The auto manufacturers are starting to rent cars. And they’re doing it better than you.
Audi, BMW, Mercedes, General Motors and Ford, to name a few, are implementing a wide range of programs that use technology to connect their brands directly to potential customers in new ways. The key word is mobility; the key phrase is “vehicle access over ownership.”
Launched April 27, Audi on demand is a premium rental service in beta testing in San Francisco, with the potential to expand nationally. I used Audi on demand with my family over the Independence Day weekend. For our family of four, mobility on this trip entailed a plane, airport shuttle, light-rail train and a car rental.
As is the case with any new mobility service, the app is the center of the universe. After downloading the app, I entered my driver’s license and credit card information and my auto insurance policy.
Renters can use their own insurance, which actually delivers a slight discount on the rate, or they can take the service’s loss damage waiver (LDW). I chose my vehicle (a new Audi SQ5, the sporty version of Audi’s compact crossover), my rental days and pickup and drop-off points.
While Audi on demand’s carsharing telematics technology makes the service truly mobile, the length of rental follows the traditional model of one to 28 days.
Audi on demand is carving a new niche that you might call “premium mobility.” Matt Radack, sales & marketing manager for Audi on demand, says that Audi is bringing a more high-end and personal treatment to car rental, similar to a business class experience in hotels and airlines. “Rental car has moved in an opposite direction,” he says.
For Audi on demand, this means more human touch points, embodied in its concierges and 24-hour call center that connects to a live staffer immediately. In the San Francisco test program, the concierge will meet you anywhere within the 7-by-7 mile San Francisco city limits, at different drop-off and pickup points.
For first-time rentals, concierge contact is important. Meeting our concierge, Kevin, at a light-rail BART station, he showed us how to unlock and enable the vehicle, either through a key card or a “digital key” stored in the app. Understanding the keys took some getting used to, but became second nature after a few operations. The digital key allows future rentals to be transacted without a concierge, if desired.
Kevin instructed us on how to install the car seats, a process more laborious than anticipated, as well as the vehicle’s features and functionality. I initially thought this was unnecessary, because as an automotive writer, I know everything. But I don’t know everything, which I found out when he actually walked me through the car.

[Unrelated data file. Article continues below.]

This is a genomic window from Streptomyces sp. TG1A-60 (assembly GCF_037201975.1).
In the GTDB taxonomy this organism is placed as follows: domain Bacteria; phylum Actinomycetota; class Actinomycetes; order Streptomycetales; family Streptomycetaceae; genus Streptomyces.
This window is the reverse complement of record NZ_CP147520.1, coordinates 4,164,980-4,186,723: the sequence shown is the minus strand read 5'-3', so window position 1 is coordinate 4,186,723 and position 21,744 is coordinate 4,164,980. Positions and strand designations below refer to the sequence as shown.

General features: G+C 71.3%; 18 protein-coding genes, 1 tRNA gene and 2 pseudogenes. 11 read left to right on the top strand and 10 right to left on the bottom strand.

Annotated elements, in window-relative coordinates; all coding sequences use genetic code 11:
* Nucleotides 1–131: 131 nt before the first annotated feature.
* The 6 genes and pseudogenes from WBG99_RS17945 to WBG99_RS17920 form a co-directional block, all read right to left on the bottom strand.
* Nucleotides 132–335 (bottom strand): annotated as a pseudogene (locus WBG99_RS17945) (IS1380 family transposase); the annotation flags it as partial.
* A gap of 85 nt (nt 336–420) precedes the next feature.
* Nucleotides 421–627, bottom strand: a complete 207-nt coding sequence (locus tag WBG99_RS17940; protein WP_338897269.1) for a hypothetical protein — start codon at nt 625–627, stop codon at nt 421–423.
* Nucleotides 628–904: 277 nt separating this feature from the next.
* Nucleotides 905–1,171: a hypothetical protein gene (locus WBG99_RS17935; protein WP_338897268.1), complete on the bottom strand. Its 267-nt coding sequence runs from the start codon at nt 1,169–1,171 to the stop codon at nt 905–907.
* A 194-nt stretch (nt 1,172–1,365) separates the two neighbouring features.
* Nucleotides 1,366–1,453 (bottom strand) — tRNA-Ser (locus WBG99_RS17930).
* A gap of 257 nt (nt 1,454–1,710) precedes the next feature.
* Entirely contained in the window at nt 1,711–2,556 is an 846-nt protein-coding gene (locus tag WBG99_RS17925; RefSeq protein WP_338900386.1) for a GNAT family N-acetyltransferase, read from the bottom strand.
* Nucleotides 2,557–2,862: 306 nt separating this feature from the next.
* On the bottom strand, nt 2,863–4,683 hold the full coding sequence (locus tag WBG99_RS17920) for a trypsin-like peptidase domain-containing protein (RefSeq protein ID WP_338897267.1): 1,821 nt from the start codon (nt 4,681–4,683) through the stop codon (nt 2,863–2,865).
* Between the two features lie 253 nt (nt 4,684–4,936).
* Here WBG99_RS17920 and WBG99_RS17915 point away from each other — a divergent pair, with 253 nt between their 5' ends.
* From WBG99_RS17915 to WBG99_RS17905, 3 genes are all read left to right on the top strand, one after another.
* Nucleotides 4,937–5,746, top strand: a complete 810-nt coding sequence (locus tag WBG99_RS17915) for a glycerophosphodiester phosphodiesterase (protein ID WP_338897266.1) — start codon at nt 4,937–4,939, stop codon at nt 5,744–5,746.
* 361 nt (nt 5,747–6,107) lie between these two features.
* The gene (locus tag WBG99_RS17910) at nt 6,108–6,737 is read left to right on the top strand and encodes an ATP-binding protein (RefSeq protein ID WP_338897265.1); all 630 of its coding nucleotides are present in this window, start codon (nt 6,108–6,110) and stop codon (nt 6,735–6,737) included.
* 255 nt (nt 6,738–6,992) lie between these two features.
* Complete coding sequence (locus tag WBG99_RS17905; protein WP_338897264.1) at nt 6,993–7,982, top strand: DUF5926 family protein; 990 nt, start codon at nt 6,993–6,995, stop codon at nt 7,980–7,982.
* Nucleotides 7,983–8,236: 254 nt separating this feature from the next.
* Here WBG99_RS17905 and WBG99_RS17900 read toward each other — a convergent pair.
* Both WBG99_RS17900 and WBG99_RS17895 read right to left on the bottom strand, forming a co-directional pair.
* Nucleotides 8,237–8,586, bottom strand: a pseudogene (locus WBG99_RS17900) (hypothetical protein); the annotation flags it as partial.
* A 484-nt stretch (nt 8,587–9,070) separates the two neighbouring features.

We left Kevin and hit the city for some sightseeing, then headed out to the suburbs to visit relatives, enjoying the SQ5’s blend of five-door functionality and 354 horses.
Our family travel use case for this service was just one in the spectrum of leisure and business travel; the operative appendage with this service is “in style.”
All Audi on demand vehicles come in premium trim with built-in navigation, satellite radio and all-wheel drive (quattro). The exact model we chose on the app was the model that was delivered. Save for LDW, all ancillary products are included in the daily rate, including child seats, bike or ski racks on appropriate models and a complementary toll transponder.
If the car isn’t returned full, fuel is billed at an average rate found in the city.
On our return we were running late for our plane and two screaming kids didn’t help. Before arriving at our drop-off point, my wife called Angelo, our drop-off concierge, who relayed train departure times to the airport. The drop-off was seamless, which was what we needed.
A Brand Experience
Is this service “better” than traditional car rental? It has to be. Audi on demand is a “brand experience,” and a premium one at that. But as such it’s dedicated to a niche audience.
Is this business model a trend? At this point, it’s too early to tell. But automakers have made clear that they are planning for a future with increased urban congestion, autonomous driving and a buying public that doesn’t see owning a vehicle in the same way their parents did.